Under a hail of bullets they make it to the lorry and then there are four or five pages of struggling to drive it through the dense Polish forest in the depths of winter, until they come to a river and find it easier to drive on the thick ice, until the river narrows and the ice becomes so slippery it will no longer advance. De Milja and the woman huddle under all the blankets they can find, expecting to falls asleep and never wake up, killed by the bitter sub-zero temperatures.
But he awakens some hours later to realise it is fractionally less freezing, realising it is snowing. the lorry will have traction. they get it started again and drive past burning villages and bridges clogged with Germans too busy to worry about a peasant lorry, until they can scramble it back onto a proper road and climb a hill to look down on the town of Biala as dawn is breaking. They will head down into the town once the curfew is lifted, contact the local ZWZ, be given somewhere to hide and food. They will fight on. They will endure.
This is shorter and less epic ie with a smaller range of characters, than the previous two novels. It is more ‘domestic’, focusing much more on the one character of de Milja, filling in his family background, his cold northern professor father, his hot-blooded southern mother with the outrageous drunken uncles, the backstory of how his sensitive wife became mentally ill and was sent to an asylum.
This is reflected in the prose style which his more relaxed and informal than previously, with lots of ‘you knows’ and ‘whatevers’ — ‘.. or whatever it meant’, ‘… or whatever description they had’… ‘and God only knew what else..’.
The prose of this third novel is deliberately more casual than the crisper, more documentary factual style of the first two. We are more inside de Milja’s head, skipping verbs, cramming short perceptions together, thrust into just this one character’s feelings – very different from the panoramic overview of the first two.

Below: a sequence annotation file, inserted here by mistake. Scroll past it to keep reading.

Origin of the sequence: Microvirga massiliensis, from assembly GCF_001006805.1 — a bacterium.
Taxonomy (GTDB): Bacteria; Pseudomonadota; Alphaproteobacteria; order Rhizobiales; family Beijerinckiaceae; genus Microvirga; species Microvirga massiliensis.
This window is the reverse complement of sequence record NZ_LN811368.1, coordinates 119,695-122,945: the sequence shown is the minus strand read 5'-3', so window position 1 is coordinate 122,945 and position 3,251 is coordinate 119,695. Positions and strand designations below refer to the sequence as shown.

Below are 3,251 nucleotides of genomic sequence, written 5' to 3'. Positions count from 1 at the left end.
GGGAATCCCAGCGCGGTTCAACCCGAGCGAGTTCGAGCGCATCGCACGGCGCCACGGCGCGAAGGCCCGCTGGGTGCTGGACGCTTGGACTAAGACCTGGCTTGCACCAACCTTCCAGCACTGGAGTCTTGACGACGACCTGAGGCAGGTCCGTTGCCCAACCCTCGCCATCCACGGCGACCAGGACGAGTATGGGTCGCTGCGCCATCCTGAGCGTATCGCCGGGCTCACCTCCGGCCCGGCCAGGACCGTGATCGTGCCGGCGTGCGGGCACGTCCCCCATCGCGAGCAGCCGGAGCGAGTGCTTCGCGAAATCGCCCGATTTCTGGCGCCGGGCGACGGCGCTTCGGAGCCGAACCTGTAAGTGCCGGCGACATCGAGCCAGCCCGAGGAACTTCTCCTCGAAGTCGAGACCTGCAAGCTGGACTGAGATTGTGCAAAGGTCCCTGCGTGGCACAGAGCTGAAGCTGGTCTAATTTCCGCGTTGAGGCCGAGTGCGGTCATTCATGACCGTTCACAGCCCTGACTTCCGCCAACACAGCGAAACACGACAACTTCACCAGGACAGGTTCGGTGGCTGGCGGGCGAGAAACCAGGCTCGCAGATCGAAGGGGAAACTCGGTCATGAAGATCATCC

The escape-route safe house in Torun was run by a girl of no more than seventeen, snub-nosed with cornsilk hair. De Milja felt tenderness and desire all mixed up together. Tough as a stick, this one. Made sure he had a place to sleep, a threadbare blanket, and a glass of beer. Christ, his heart ached for her, for them all because they wouldn’t last the year. (p.107)
The previous novels saw things from a variety of viewpoints, and the characters were interesting and varied and – crucially – the situations were highly political. This novel is much more about the one personality, the Polish officer, and there is still a lot politics, a lot of background information, but somehow the book feels less political.
Whereas the protagonists of the first two were Russian and therefore lived in permanent anxiety about being arrested or betrayed by their own side, in this book the situation is more straightforward – he is an undercover agent in occupied Paris and scared of being caught by the Nazis; it’s much more like lots of other ‘hiding from the Nazis’ novels.
I am getting used to the episodes of frolicsome sex in Furst’s novels. In section two he visits his mentally disturbed wife and they make love on a coat in the asylum grounds. Later there is a very erotic encounter with his stodgy, middle-aged landlady, Madame Kuester, all starched blouses and decorum, who turns out to be reading pornographic novels in the afternoon, and waits for de Milja in her bedroom, skirt hitched up, loins on a pillow so her bum is raised and accessible. The paragraph which describes de Milja’s astonishment at this turn of events, possibly also sums up the effect Furst is aiming for by deploying scenes of very sensual love-making in among the deaths, destruction and corrosive cynicism which the novels describe.